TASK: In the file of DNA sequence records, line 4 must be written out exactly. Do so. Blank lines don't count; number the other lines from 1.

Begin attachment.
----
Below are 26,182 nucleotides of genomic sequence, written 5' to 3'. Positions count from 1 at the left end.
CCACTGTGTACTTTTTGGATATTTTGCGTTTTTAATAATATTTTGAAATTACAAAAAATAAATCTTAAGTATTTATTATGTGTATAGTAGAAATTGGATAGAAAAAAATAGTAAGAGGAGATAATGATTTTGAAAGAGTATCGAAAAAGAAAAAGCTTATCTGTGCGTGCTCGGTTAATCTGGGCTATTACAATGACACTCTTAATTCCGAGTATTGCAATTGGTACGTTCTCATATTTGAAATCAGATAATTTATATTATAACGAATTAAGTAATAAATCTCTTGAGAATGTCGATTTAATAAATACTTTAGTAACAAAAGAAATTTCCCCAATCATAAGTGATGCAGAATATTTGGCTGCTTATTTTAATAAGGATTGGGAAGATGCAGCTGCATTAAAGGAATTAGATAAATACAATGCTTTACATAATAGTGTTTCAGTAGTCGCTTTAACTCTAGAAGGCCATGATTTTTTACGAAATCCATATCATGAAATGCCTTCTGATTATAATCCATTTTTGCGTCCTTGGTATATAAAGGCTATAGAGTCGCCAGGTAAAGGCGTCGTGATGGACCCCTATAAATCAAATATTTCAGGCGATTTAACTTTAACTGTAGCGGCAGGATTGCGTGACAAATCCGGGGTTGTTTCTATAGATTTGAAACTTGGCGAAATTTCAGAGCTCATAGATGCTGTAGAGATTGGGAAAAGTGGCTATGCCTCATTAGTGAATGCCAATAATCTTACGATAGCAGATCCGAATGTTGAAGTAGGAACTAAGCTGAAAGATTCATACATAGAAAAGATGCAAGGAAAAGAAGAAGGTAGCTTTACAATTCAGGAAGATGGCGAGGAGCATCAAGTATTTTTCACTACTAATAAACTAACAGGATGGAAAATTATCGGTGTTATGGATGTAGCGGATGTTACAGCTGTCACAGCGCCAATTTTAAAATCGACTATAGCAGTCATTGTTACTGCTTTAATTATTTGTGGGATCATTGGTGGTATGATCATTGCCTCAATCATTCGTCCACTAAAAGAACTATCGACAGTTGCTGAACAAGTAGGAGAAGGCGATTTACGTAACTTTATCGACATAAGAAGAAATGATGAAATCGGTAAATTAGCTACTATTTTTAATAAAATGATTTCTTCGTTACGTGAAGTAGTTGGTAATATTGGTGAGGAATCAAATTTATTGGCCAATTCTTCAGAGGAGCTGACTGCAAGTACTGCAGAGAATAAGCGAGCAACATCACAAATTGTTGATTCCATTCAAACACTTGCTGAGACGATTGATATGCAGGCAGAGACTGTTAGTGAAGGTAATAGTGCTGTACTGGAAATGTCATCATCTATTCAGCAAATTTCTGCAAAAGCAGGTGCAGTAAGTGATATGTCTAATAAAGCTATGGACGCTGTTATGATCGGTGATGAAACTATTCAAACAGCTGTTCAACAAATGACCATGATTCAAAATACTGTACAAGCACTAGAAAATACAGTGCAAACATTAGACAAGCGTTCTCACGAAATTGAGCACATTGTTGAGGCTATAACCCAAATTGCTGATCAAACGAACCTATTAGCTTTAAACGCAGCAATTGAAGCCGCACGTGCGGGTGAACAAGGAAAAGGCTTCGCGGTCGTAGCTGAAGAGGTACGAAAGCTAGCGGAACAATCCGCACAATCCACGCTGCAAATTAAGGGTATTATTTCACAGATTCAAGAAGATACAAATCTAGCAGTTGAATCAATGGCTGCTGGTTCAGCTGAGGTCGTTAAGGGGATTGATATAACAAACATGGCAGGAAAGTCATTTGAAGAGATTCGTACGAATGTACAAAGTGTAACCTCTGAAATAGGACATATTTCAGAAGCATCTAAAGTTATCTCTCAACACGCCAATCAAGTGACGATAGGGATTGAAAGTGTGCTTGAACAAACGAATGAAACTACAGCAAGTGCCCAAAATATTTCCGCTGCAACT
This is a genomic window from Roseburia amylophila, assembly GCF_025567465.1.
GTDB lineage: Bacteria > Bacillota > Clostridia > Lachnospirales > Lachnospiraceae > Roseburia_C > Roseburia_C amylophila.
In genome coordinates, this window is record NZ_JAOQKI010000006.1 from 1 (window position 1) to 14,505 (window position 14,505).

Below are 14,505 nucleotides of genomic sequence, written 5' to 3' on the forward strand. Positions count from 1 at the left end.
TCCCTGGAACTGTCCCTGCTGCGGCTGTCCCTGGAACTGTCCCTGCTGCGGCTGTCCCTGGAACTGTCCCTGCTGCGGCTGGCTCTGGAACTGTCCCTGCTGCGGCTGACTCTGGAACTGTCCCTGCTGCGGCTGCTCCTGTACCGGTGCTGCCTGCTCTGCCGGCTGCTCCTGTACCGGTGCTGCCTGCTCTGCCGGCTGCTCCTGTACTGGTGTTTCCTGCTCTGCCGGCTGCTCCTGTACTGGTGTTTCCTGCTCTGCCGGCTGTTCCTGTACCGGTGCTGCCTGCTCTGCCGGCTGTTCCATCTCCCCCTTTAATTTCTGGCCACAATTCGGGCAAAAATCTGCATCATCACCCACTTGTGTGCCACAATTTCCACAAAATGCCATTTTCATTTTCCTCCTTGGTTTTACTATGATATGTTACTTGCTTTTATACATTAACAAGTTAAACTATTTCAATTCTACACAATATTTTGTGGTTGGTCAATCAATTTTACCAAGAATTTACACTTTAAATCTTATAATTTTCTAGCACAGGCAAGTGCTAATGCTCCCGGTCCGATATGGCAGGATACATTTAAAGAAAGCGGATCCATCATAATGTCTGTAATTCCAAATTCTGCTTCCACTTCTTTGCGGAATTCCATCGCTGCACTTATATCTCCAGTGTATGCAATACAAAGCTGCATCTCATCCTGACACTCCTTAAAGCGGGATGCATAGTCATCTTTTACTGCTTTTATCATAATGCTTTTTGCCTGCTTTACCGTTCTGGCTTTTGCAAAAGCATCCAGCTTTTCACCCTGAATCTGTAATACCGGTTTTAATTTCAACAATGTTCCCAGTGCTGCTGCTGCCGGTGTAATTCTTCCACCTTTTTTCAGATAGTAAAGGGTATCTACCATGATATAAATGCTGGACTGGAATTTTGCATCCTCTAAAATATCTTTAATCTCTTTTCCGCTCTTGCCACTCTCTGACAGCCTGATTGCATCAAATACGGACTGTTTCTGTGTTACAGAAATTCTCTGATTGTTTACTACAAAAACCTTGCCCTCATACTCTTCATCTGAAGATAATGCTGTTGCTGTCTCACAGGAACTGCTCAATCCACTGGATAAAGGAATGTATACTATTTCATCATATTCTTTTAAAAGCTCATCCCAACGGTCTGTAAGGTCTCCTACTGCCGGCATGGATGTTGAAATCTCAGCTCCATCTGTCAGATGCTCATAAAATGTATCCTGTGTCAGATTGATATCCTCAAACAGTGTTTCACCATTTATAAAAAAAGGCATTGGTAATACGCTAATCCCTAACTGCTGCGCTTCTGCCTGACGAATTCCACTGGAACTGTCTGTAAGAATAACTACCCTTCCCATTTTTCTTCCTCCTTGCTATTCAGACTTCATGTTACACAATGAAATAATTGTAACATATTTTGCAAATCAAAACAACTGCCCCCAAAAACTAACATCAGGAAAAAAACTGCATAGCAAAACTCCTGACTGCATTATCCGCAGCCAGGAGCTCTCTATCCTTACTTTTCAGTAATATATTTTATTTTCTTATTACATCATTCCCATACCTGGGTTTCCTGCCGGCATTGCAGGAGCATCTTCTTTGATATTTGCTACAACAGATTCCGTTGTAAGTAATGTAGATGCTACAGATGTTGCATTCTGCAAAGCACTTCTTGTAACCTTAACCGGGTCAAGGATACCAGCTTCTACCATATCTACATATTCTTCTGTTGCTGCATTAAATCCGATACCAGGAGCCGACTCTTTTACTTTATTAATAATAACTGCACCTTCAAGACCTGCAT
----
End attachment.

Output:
GTDB lineage: Bacteria > Bacillota > Clostridia > Lachnospirales > Lachnospiraceae > Roseburia_C > Roseburia_C amylophila.